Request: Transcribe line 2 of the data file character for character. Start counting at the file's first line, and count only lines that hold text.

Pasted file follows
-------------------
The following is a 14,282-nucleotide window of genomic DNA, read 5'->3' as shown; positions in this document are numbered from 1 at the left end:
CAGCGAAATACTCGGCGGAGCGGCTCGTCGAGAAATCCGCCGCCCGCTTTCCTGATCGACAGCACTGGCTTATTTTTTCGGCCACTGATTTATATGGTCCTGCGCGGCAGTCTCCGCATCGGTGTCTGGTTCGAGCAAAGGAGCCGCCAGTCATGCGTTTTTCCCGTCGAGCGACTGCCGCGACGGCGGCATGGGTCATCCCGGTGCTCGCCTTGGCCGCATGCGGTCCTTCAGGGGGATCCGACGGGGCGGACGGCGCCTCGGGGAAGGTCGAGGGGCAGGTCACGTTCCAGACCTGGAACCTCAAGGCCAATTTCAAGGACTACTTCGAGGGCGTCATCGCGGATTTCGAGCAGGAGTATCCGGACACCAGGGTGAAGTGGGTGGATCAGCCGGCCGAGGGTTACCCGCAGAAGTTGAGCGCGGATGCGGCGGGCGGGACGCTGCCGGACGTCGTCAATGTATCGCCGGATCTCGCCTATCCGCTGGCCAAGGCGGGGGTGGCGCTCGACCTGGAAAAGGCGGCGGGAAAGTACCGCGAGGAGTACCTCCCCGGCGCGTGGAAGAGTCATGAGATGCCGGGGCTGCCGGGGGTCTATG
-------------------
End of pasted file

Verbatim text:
CAGCGAAATACTCGGCGGAGCGGCTCGTCGAGAAATCCGCCGCCCGCTTTCCTGATCGACAGCACTGGCTTATTTTTTCGGCCACTGATTTATATGGTCCTGCGCGGCAGTCTCCGCATCGGTGTCTGGTTCGAGCAAAGGAGCCGCCAGTCATGCGTTTTTCCCGTCGAGCGACTGCCGCGACGGCGGCATGGGTCATCCCGGTGCTCGCCTTGGCCGCATGCGGTCCTTCAGGGGGATCCGACGGGGCGGACGGCGCCTCGGGGAAGGTCGAGGGGCAGGTCACGTTCCAGACCTGGAACCTCAAGGCCAATTTCAAGGACTACTTCGAGGGCGTCATCGCGGATTTCGAGCAGGAGTATCCGGACACCAGGGTGAAGTGGGTGGATCAGCCGGCCGAGGGTTACCCGCAGAAGTTGAGCGCGGATGCGGCGGGCGGGACGCTGCCGGACGTCGTCAATGTATCGCCGGATCTCGCCTATCCGCTGGCCAAGGCGGGGGTGGCGCTCGACCTGGAAAAGGCGGCGGGAAAGTACCGCGAGGAGTACCTCCCCGGCGCGTGGAAGAGTCATGAGATGCCGGGGCTGCCGGGGGTCTATG